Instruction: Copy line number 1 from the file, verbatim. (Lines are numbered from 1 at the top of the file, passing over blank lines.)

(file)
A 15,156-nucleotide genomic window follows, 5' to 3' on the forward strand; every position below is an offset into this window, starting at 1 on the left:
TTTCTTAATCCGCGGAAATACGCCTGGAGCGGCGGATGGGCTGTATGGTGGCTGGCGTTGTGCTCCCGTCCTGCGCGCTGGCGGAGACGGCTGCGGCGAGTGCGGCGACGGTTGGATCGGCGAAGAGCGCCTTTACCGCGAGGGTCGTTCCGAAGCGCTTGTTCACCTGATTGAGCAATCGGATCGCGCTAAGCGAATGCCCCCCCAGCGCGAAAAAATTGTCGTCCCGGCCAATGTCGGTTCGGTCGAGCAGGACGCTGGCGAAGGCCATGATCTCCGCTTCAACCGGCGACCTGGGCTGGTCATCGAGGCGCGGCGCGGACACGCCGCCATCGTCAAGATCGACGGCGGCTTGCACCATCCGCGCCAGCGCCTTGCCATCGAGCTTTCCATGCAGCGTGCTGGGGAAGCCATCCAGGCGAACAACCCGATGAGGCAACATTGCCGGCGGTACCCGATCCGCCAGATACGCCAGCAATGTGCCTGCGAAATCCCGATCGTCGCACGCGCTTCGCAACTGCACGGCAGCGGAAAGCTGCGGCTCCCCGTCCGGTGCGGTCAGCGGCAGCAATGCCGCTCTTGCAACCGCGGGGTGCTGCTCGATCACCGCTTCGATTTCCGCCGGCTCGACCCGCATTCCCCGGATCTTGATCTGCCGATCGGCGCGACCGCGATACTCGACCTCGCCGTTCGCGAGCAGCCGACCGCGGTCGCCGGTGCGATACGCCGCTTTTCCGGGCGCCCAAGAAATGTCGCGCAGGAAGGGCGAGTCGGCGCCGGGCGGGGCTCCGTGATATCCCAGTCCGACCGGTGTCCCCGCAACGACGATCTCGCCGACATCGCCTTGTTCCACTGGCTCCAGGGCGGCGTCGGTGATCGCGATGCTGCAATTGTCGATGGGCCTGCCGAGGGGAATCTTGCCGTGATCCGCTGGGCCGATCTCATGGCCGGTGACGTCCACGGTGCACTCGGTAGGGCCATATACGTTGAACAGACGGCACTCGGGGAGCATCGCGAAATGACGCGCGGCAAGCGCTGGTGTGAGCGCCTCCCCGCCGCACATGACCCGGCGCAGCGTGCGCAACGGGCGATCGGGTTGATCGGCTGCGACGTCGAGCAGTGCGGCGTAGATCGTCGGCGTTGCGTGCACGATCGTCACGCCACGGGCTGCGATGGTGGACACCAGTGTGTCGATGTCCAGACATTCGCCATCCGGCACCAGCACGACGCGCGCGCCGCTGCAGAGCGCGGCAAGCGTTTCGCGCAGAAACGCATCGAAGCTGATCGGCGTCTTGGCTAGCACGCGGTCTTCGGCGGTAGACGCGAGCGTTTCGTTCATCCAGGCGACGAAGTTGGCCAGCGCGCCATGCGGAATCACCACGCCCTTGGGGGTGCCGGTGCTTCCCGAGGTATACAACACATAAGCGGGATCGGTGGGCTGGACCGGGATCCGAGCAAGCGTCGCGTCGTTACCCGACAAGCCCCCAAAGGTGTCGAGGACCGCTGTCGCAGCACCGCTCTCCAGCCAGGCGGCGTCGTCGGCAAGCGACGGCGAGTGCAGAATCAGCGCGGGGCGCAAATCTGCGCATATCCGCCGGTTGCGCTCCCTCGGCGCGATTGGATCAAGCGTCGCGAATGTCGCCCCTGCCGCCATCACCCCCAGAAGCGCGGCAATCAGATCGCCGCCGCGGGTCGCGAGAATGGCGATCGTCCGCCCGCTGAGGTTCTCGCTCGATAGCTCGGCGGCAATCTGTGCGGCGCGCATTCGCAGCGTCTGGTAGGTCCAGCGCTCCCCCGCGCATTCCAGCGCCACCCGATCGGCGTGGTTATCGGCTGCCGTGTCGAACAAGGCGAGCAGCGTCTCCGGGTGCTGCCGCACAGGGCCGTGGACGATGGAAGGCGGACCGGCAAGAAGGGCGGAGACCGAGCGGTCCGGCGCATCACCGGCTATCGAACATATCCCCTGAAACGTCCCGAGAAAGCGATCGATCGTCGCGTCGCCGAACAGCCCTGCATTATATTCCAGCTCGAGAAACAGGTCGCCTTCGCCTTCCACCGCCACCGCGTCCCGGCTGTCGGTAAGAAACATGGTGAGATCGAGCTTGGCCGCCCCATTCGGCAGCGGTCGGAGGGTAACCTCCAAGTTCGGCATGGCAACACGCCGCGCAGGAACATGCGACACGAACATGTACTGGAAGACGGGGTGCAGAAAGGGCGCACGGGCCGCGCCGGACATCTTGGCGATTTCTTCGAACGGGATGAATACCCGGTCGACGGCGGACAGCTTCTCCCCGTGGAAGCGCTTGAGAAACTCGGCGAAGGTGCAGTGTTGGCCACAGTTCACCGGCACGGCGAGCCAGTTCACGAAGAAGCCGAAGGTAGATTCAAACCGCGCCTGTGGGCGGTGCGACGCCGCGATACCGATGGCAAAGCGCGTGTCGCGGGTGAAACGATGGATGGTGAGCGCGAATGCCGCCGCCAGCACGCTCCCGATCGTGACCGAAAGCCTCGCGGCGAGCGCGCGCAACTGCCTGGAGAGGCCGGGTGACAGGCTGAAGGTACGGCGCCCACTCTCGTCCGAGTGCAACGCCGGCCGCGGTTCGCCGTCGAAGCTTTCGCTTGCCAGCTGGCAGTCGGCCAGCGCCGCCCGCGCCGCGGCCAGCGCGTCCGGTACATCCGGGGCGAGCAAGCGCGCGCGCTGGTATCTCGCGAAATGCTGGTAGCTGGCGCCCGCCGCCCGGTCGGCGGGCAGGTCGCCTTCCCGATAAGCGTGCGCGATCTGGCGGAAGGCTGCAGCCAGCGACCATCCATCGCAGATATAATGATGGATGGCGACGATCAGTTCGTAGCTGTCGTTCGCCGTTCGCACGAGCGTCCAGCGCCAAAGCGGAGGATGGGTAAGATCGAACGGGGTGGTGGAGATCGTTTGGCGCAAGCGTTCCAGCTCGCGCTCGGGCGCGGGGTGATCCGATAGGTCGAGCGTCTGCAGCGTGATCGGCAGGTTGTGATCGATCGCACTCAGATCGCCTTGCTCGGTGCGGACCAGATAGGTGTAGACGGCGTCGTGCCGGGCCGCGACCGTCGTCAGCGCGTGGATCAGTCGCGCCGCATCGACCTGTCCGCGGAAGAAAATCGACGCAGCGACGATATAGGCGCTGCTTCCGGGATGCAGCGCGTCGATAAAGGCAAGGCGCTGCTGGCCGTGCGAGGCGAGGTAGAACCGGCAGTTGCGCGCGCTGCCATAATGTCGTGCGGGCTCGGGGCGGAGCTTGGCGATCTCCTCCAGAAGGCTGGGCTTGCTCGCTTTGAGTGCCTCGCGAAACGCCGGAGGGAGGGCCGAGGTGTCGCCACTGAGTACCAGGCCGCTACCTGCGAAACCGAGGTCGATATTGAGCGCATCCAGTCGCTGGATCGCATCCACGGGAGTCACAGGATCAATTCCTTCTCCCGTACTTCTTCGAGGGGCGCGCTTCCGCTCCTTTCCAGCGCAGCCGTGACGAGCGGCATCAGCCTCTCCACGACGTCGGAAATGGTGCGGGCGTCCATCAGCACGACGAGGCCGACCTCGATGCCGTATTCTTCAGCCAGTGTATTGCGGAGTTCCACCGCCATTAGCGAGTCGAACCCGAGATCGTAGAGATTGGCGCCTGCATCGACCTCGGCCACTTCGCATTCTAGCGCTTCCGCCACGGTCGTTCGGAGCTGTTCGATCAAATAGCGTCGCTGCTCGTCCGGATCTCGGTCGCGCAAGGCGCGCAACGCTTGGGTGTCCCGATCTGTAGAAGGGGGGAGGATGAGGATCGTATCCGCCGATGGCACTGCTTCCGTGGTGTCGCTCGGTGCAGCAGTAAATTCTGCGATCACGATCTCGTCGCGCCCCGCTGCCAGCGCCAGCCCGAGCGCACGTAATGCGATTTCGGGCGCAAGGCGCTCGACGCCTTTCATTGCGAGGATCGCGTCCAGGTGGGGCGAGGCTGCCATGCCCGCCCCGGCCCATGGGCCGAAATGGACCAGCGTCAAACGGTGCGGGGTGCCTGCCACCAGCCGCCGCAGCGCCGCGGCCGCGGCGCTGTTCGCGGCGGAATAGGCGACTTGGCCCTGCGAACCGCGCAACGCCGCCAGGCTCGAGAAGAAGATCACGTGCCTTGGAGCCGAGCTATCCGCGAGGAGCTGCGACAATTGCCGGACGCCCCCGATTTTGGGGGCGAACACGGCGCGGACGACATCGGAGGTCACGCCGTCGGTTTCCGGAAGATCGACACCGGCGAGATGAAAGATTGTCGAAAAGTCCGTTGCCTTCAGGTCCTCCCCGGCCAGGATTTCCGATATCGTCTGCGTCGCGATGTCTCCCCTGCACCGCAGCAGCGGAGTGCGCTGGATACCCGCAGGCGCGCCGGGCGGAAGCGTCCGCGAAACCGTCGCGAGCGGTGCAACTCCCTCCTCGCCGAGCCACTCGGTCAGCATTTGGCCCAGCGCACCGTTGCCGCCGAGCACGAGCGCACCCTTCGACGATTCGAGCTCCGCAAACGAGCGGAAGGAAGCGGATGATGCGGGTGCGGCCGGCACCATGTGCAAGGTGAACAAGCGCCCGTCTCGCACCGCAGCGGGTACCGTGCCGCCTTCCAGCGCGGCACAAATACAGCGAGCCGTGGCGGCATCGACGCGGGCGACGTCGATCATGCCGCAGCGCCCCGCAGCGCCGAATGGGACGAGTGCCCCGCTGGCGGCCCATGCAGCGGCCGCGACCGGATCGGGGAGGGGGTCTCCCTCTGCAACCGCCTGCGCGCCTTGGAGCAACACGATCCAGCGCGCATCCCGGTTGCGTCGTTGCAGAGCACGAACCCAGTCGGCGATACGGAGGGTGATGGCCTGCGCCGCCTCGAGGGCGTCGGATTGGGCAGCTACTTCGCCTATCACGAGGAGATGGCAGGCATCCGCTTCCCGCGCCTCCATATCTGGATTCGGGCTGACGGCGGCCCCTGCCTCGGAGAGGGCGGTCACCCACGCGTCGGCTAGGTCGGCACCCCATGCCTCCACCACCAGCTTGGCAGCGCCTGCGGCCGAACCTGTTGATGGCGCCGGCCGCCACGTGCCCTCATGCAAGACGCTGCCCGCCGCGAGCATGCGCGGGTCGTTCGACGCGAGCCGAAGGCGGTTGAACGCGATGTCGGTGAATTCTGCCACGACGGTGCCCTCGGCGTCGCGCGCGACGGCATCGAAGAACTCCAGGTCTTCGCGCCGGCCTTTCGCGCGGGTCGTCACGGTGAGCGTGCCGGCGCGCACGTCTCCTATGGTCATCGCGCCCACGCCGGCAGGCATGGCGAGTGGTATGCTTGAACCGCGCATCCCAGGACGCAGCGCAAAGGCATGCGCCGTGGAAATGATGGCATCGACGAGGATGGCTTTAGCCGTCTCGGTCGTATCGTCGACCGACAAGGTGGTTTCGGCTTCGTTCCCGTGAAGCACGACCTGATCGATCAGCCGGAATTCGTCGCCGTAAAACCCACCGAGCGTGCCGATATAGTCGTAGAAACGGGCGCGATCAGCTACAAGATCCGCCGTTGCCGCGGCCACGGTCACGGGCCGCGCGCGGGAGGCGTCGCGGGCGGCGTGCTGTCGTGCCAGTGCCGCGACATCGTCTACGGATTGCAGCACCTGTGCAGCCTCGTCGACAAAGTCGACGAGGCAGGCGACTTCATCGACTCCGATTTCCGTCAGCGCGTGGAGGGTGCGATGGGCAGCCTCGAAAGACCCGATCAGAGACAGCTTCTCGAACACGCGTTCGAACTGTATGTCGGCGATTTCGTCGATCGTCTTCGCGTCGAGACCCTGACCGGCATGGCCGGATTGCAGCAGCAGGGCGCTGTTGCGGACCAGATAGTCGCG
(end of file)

A 15,156-nucleotide genomic window follows, 5' to 3' on the forward strand; every position below is an offset into this window, starting at 1 on the left: